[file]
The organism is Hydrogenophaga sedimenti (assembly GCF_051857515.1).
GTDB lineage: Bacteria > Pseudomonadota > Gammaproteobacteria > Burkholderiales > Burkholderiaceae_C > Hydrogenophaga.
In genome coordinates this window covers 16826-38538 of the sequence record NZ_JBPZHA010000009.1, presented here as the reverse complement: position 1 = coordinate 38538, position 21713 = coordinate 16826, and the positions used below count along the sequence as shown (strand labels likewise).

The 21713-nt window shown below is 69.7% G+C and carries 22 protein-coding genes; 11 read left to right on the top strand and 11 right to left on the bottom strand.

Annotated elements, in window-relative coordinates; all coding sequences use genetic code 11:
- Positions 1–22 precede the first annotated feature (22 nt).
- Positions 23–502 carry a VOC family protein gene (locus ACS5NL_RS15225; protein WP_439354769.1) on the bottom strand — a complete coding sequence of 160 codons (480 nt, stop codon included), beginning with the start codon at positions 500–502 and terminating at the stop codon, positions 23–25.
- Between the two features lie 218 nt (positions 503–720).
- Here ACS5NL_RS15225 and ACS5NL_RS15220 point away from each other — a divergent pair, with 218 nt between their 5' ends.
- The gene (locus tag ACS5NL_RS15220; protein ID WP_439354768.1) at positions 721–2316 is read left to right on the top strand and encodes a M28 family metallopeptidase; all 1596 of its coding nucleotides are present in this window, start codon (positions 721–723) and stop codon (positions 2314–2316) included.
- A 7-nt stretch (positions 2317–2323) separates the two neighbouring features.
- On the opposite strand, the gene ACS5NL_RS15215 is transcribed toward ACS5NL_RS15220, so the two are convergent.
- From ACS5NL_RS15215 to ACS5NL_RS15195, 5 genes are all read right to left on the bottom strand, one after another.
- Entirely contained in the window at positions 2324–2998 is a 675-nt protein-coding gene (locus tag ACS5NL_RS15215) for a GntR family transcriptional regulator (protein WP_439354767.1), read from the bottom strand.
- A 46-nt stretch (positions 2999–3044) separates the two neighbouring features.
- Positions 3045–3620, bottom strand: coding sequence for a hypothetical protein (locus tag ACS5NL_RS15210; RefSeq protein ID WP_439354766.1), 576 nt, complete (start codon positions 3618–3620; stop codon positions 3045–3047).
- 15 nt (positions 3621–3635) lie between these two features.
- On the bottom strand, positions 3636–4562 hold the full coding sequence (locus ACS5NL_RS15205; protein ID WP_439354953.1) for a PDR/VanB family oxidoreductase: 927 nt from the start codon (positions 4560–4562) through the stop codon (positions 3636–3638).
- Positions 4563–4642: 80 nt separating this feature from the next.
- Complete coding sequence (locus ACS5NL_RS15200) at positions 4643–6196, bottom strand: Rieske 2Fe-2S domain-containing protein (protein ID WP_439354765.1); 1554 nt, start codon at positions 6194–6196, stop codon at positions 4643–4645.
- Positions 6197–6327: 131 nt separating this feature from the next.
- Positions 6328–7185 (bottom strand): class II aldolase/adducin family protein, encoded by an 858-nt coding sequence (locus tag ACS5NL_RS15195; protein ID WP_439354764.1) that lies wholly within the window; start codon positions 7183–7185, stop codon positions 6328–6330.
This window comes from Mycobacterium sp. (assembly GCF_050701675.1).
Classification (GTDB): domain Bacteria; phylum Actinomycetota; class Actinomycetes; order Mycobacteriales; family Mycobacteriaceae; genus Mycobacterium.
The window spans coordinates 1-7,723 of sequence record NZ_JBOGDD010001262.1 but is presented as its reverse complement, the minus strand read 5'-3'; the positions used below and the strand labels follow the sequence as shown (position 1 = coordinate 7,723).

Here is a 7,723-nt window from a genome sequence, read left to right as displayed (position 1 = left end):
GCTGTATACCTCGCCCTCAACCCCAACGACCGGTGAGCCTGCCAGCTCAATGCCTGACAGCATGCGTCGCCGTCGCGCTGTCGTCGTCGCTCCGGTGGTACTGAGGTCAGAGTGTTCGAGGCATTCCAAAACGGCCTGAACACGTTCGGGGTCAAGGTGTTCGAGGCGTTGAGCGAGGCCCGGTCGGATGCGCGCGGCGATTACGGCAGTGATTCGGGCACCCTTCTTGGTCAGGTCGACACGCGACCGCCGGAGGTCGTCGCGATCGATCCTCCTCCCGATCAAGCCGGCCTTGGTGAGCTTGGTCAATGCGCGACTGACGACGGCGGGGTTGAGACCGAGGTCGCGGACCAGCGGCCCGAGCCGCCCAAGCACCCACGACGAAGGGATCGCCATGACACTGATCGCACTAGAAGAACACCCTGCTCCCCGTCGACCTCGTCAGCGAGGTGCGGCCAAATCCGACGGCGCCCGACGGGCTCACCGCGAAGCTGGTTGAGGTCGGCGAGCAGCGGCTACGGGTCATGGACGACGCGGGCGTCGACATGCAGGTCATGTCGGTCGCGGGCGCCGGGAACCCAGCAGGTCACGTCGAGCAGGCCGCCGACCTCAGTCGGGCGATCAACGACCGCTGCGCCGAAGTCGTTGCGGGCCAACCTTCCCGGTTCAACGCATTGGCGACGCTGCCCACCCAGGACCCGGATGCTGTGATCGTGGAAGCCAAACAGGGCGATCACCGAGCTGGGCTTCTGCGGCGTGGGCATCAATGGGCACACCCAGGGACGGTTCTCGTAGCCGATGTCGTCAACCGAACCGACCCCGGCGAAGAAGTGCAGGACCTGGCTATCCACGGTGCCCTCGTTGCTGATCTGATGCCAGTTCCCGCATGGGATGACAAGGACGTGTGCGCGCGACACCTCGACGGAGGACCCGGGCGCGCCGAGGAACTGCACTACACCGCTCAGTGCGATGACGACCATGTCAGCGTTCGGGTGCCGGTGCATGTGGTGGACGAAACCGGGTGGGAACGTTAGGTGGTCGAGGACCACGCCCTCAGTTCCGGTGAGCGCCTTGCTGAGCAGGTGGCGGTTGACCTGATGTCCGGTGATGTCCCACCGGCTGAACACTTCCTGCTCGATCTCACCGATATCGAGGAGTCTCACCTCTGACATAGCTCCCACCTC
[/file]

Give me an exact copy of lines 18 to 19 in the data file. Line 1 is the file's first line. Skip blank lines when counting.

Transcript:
- On the bottom strand, positions 3636–4562 hold the full coding sequence (locus ACS5NL_RS15205; protein ID WP_439354953.1) for a PDR/VanB family oxidoreductase: 927 nt from the start codon (positions 4560–4562) through the stop codon (positions 3636–3638).
- Positions 4563–4642: 80 nt separating this feature from the next.